Data were cleaned and the statistical software Minitab was used for basic descriptive analysis. Pearson Chi-squared tests were used to assess relationships between categorical data. The qualitative research software NVIVO was used to categorise common responses to open-ended questions into codes, from which numbers of respondents were counted and illustrative quotes could be selected for presentation. Due to time constraints, a random sample of 100 responses was coded for each open question, except for the final question (which asked for any comments participants wished to make, and whether they recommended adopting from abroad); for the latter, we coded 100 responses but also presented a selection of quotes from the entire sample (selected for their ability to illustrate positive and negative experiences).
Out of 3826 attempts, 3080 questionnaires were, mostly, complete and eligible, and so were used for analysis.
The majority of participants were female (93 per cent, n=2793) and married (59 per cent, n=1758). Fifty-nine per cent (n=1811) had a higher education qualification. Participants’ households were mostly families (42 per cent, n=1265) or couples (41 per cent, n=1229). A quarter of participants (24 per cent, n=716) had children younger than 16-years-old present in the household. Most participants had at least one other dog (n=2000, 67.3 per cent), some had cats (n=1093, 36.8 per cent) and 17.6 per cent (n=523) of participants had no other animals. The maximum number of dogs owned was 24. Most participants left their dogs in the house without human company for less than four hours daily (78 per cent, n=2388); few left their dogs for over eight hours (0.4 per cent, n=13).
Predominantly, the dogs imported were unknown cross-breeds (65 per cent, n=2007), but some were known crosses (17 per cent, n=516) or pure breeds (16 per cent, n=506). Eighty-one different breeds were listed, the most common of which were Pointers (22 per cent, n=104) and Podencos (10 per cent, n=47). The majority were adopted when younger than one-year old (30 per cent, n=926) or when 1–2 years old (29 per cent, n=886) and had been owned for 1–2 years (27 per cent, n=816). Female neutered dogs were most common (49 per cent, n=1500), closely followed by male neutered dogs (42 per cent, n=1288); of those neutered, 26 per cent (n=668) were neutered only after importation. Female-entire and male-entire dogs accounted for 4 per cent (n=120) and 3 per cent (n=103), respectively.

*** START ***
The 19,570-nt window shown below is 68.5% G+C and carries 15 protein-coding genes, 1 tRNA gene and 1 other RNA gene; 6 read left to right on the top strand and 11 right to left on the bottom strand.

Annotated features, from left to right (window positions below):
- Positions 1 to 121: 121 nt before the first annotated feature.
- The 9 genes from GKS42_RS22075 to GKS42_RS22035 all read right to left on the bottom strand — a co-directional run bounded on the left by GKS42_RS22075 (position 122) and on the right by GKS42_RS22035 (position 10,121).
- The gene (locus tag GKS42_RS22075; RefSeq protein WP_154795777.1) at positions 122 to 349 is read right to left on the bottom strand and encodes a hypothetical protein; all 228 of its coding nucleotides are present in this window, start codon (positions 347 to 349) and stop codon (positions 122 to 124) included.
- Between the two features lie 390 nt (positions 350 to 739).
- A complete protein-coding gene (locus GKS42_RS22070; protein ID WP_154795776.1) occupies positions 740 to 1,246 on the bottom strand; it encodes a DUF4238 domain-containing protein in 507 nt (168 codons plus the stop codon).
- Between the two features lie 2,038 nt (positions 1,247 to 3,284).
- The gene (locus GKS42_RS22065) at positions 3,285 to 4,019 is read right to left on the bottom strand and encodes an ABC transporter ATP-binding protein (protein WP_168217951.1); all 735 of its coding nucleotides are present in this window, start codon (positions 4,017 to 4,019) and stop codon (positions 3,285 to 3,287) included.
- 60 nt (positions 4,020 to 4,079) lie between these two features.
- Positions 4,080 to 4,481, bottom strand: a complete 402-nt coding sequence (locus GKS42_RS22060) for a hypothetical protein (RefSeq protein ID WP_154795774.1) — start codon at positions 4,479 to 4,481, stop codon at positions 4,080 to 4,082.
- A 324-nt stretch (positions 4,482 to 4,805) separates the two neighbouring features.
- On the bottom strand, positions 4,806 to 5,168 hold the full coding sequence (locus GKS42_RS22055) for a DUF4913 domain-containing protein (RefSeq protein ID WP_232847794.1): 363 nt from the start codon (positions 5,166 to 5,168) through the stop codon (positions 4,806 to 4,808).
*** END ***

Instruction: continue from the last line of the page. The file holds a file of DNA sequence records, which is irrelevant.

The dogs were imported from 44 countries, mainly Romania (34 per cent, n=1035), Cyprus (22 per cent, n=660) and Spain (19 per cent, n=571). Principally, dogs were put up for adoption after being found on the street (61 per cent, n=1865), whilst others were rescued from animal cruelty (10 per cent, n=299), given to a shelter by their previous owners (8 per cent, n=250) or born in a dog shelter (4 per cent, n=115), and a small number were from the dog-meat trade (1 per cent, n=21). Most participants still had their dogs (97 per cent, n=2926). Those that had been re-homed (1 per cent, n=29) went back to the originating organisation (61 per cent, n=17), eight went to friends, family or members of the public (29 per cent), three went to a UK organisation (11 per cent), and for one the destination was not reported.
The adoption process
The majority of dogs were reportedly imported under the EU Pet Travel Scheme (89 per cent, n=2726), whereas only 37 dogs were reportedly imported under the Balai Directive (1 per cent); 260 participants did not know how their dog was imported (8 per cent). Participants predominantly adopted through an organisation (92 per cent, n=2773): 40 per cent of these were based abroad and exported dogs to the UK (n=1103), 36 per cent were UK organisations that only re-homed imported dogs (n=978), and 24 per cent were UK organisations that re-homed both imported dogs and UK dogs (n=659). Organisations based abroad were significantly more likely to export to the UK through the correct law (67 per cent) than those based in the UK (18 per cent) (P<0.0001).